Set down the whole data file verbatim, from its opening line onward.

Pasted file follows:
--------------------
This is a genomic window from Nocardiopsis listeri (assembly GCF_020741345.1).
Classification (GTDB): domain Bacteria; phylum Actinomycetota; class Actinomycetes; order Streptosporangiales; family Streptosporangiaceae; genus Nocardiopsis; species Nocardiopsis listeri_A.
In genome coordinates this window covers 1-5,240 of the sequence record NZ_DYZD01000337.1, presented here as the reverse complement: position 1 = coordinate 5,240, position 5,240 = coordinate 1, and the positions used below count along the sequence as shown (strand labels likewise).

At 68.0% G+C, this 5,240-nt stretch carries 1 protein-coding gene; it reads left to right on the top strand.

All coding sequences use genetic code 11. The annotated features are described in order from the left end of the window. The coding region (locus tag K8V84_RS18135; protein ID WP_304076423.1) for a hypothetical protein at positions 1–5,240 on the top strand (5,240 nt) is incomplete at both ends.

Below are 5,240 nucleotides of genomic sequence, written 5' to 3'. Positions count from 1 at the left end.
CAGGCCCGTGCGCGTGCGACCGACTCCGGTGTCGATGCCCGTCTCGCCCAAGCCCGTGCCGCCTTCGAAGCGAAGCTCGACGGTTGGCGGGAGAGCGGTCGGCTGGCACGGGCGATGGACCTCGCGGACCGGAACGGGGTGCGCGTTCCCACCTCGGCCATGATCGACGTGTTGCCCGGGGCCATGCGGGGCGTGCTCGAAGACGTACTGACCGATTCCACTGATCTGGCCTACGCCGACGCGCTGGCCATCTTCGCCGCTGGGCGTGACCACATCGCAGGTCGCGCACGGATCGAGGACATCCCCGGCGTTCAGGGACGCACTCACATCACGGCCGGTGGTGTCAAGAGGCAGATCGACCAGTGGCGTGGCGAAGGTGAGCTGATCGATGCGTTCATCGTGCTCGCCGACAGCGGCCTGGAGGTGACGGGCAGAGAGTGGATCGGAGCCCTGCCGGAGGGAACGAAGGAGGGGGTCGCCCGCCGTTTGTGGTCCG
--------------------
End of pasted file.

This is a genomic window from Nocardiopsis listeri (assembly GCF_020741345.1).
Classification (GTDB): domain Bacteria; phylum Actinomycetota; class Actinomycetes; order Streptosporangiales; family Streptosporangiaceae; genus Nocardiopsis; species Nocardiopsis listeri_A.
In genome coordinates this window covers 1-5,240 of the sequence record NZ_DYZD01000337.1, presented here as the reverse complement: position 1 = coordinate 5,240, position 5,240 = coordinate 1, and the positions used below count along the sequence as shown (strand labels likewise).

At 68.0% G+C, this 5,240-nt stretch carries 1 protein-coding gene; it reads left to right on the top strand.

All coding sequences use genetic code 11. The annotated features are described in order from the left end of the window. The coding region (locus tag K8V84_RS18135; protein ID WP_304076423.1) for a hypothetical protein at positions 1–5,240 on the top strand (5,240 nt) is incomplete at both ends.

Below are 5,240 nucleotides of genomic sequence, written 5' to 3'. Positions count from 1 at the left end.
CAGGCCCGTGCGCGTGCGACCGACTCCGGTGTCGATGCCCGTCTCGCCCAAGCCCGTGCCGCCTTCGAAGCGAAGCTCGACGGTTGGCGGGAGAGCGGTCGGCTGGCACGGGCGATGGACCTCGCGGACCGGAACGGGGTGCGCGTTCCCACCTCGGCCATGATCGACGTGTTGCCCGGGGCCATGCGGGGCGTGCTCGAAGACGTACTGACCGATTCCACTGATCTGGCCTACGCCGACGCGCTGGCCATCTTCGCCGCTGGGCGTGACCACATCGCAGGTCGCGCACGGATCGAGGACATCCCCGGCGTTCAGGGACGCACTCACATCACGGCCGGTGGTGTCAAGAGGCAGATCGACCAGTGGCGTGGCGAAGGTGAGCTGATCGATGCGTTCATCGTGCTCGCCGACAGCGGCCTGGAGGTGACGGGCAGAGAGTGGATCGGAGCCCTGCCGGAGGGAACGAAGGAGGGGGTCGCCCGCCGTTTGTGGTCCG